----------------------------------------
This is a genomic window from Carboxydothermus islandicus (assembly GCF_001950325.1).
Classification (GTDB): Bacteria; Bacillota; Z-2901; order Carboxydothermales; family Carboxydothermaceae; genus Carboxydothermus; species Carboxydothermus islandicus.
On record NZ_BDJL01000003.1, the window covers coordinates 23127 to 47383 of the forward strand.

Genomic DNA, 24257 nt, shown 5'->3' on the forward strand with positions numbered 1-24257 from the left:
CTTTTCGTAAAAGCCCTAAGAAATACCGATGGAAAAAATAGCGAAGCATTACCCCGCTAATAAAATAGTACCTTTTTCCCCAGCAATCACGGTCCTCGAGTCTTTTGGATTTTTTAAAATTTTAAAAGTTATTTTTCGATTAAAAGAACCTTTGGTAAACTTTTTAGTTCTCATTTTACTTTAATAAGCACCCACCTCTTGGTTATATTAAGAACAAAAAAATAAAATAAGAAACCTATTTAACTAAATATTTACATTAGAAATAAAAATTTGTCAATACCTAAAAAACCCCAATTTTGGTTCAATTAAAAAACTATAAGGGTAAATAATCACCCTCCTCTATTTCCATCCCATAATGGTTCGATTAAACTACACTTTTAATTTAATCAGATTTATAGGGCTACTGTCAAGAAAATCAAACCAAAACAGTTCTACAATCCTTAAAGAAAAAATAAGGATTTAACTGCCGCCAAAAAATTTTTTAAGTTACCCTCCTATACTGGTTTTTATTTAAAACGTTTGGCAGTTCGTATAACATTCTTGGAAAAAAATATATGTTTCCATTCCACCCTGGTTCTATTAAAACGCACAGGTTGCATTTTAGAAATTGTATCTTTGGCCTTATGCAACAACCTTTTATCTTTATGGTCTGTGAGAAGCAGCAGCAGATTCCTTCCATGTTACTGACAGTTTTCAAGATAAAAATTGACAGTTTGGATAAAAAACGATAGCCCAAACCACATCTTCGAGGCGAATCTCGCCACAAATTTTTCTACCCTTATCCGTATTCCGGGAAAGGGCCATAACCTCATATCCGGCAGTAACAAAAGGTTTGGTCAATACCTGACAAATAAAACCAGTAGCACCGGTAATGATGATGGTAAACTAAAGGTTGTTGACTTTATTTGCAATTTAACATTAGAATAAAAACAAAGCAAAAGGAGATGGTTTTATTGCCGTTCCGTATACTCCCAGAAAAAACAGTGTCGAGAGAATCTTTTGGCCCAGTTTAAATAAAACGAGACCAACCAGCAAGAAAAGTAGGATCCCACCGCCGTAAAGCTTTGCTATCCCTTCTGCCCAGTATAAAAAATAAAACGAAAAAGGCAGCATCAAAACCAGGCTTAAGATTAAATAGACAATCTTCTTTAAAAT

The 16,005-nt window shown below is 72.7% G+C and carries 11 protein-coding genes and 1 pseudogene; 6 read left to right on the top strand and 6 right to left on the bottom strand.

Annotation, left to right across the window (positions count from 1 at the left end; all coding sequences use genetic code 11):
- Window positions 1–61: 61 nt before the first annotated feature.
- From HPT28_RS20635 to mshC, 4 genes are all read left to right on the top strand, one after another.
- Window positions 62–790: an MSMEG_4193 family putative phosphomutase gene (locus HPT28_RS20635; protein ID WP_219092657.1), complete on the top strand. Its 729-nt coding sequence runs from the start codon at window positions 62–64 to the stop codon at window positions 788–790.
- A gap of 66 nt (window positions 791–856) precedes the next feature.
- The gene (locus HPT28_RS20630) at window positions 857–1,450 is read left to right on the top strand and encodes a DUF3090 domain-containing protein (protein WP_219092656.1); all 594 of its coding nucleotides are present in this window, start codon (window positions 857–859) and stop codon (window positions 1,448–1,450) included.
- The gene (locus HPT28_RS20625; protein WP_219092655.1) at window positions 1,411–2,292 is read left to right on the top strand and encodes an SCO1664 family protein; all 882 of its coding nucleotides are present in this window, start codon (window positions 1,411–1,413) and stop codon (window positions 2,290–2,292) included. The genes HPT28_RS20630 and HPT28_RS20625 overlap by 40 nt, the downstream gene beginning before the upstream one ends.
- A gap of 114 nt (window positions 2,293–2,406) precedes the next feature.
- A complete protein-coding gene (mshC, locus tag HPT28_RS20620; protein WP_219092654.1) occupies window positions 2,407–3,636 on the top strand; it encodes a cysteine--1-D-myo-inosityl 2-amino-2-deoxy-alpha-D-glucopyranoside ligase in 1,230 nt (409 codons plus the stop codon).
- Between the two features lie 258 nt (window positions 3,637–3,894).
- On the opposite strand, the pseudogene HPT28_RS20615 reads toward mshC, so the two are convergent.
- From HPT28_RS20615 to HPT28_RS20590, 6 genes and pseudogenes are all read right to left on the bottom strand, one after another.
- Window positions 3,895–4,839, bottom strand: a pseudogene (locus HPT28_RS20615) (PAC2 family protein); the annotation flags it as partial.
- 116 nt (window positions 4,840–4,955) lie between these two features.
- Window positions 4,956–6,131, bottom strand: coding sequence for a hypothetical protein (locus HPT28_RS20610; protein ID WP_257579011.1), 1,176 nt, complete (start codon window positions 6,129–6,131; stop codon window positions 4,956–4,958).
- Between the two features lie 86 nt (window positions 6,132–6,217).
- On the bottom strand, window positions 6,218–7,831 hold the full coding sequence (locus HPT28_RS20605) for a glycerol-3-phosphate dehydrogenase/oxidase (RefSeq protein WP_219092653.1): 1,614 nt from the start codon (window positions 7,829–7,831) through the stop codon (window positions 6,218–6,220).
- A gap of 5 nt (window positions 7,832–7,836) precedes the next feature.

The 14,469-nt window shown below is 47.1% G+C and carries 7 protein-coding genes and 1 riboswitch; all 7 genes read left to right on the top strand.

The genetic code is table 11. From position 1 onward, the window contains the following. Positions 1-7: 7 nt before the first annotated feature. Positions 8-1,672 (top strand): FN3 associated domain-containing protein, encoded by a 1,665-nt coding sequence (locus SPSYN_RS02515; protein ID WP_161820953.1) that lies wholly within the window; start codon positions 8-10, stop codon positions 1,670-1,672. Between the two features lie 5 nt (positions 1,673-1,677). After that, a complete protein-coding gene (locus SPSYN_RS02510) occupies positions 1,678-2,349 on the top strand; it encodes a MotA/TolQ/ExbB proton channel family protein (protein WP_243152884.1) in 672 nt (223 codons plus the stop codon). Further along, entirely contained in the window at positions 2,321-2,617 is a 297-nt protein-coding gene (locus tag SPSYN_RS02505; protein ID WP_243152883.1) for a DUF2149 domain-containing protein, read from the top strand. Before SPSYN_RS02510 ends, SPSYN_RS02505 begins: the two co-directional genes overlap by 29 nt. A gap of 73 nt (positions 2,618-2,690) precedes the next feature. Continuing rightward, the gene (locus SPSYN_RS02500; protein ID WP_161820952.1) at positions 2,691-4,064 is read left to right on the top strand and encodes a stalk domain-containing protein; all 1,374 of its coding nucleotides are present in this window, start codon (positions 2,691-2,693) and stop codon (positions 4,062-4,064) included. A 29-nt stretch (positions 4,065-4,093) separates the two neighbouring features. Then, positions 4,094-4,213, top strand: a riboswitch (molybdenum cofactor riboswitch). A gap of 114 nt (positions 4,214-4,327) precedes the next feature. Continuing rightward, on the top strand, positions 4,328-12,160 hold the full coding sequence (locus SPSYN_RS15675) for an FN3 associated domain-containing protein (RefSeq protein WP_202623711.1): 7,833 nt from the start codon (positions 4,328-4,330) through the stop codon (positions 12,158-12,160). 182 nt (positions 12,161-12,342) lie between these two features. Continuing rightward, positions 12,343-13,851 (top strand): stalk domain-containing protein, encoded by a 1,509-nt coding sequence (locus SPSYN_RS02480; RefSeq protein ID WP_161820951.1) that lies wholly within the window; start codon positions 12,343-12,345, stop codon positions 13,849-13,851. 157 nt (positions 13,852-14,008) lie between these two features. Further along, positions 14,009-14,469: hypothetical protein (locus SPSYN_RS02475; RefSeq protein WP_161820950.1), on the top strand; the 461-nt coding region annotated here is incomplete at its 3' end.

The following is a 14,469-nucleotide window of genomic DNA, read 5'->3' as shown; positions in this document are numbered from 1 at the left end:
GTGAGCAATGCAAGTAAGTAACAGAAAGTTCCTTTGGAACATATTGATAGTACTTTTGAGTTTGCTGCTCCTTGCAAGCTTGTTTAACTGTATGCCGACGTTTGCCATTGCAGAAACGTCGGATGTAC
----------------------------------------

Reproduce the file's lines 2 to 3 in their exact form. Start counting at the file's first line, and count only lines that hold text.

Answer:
Classification (GTDB): Bacteria; Bacillota; Z-2901; order Carboxydothermales; family Carboxydothermaceae; genus Carboxydothermus; species Carboxydothermus islandicus.
On record NZ_BDJL01000003.1, the window covers coordinates 23127 to 47383 of the forward strand.